Abby (Kristen Stewart) and Harper (Mackenzie Davis) are planning to visit Harper’s parent for Christmas, where the former secretly plans to propose the latter on the special day. “I’m good with parents,” Abby confidently soars when Harper invites her over; unbeknownst to her, Harper never comes out to her parents about her sexuality, let alone her serious relationship with Abby. On the way to the parents’ house, Harper finally gets the guts to confess to her lover and asks her to play along as someone she’s not—an orphaned roommate who has nowhere to go during the holiday season.
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Happiest Season embraces the notion that there’s nothing more compelling than spending a perfect Christmas moments with beloved ones. In delivering such a notion, actress and a long-time lesbian icon, Clea DuVall, directs and co-writes this queer rom-com with Mary Holland, with authenticity and wit while assembling a massive casts and crews filled with out queer, bi, and LGBT allies. The forward vision of a warm holiday reunion uniting Stewart, Davis, with familiar names like Holland (also starring as Davis’ sister), Alison Brie, Dan Levy, Victor Garber, and Oscar-winning Mary Steenburgen on the frame feels cordial and pleasing. But, DuVall and Holland’s script cleverly adds the right lie at the right time as a perfect catalyst to brew conflict so it can be served hot on Christmas Day.
Stewart captures the frustration perfectly as her character has to cover up her lover’s lies with more lies. It’s almost as frustrating to witness Abby finding the closest crack to prevent her from slipping. Stewart edges between her character’s burden and pure comedic moments in most moments like when she’s almost slipping between conveying that she’s an orphan or Harper’s roommate, while she’s, on the script, both. Abby’s frustration roots from her helplessness to help Harper being what her family expects her to be or to break it to them about who she actually is. Love has taken its toll on Abby; but, even so, Happiest Season isn’t entirely her story as the narrative leans towards Harper’s struggle to become two things at once.
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Davis, the other half of the story, sympathetically portrays the lover in the closet struggling with her family issues. With Harper’s father (Garber, an out gay) running for mayoral election, she’s had the burden to present her family in a light portrait against the seemingly conservative townies. Her fast-talking mother (Steenburgen) is an obsessive woman who loves controls. Meanwhile, her sisters are all competitive; Sloane (Brie) puts forward her own family into the equation and Jane (Holland) always tries to please her parents whenever she can. In Harper’s family, love has to be earned; that’s why she has to always present the perfect daughter persona. Happiest Season digs this up a little too eager and, at the same time, shoves Abby in the background as a frustrated observant with everything to lose. The thing is, the problem that Harper’s family exaggerates over and over is clunked out with a tad too many problems of privileged, educated, conservative white family. There’s nothing completely wrong in that, but the story somehow relies on the entitlement a little too much that it feels distant.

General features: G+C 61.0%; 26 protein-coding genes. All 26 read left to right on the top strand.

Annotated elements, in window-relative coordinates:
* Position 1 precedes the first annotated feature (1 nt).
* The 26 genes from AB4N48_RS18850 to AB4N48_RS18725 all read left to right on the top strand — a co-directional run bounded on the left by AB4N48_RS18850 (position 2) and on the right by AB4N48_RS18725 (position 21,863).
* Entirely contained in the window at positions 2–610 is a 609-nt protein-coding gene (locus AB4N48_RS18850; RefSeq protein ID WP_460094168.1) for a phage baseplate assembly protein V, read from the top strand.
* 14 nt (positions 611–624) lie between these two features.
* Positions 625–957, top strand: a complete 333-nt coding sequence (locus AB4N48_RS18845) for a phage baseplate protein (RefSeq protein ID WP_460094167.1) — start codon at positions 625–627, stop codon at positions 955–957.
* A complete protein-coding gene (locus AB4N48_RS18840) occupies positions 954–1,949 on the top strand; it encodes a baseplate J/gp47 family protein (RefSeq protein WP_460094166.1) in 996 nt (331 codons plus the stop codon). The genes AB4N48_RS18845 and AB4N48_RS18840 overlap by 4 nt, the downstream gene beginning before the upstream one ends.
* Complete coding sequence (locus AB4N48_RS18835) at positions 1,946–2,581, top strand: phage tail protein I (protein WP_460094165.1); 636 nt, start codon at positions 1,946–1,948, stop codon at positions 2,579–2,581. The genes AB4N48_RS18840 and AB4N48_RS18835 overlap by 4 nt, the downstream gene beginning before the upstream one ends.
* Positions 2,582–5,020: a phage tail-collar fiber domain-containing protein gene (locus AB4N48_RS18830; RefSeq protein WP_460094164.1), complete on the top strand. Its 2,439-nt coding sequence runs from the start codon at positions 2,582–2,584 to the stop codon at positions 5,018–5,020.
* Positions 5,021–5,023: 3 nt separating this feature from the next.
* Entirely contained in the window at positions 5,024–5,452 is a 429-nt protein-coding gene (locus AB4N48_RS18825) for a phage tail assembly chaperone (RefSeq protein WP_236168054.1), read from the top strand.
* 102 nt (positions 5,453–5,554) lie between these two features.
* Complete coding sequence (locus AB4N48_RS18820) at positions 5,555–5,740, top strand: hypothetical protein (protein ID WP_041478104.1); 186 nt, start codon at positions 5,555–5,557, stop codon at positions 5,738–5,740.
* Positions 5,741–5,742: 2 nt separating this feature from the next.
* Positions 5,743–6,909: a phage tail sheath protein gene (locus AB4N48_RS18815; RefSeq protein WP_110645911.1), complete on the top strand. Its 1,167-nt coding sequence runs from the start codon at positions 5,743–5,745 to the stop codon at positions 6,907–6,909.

When all the rich cosmetics are stripped down, however, Happiest Season shows its true nature—a warm holiday rom-com that feels new, even when it has always been there all the time. Stewart cements herself perfectly as an LGBT icon; while Davis portrays the reluctance formidably and convincingly. It’s a bit of embarrassment that Dan Levy’s underused except for being a gay sidekick and Aubrey Plaza’s character flirts and stops by in a glance only. Even son, Stewart and Davis’ warm chemistry has ushered this love story eloquently to kiss under the mistletoe.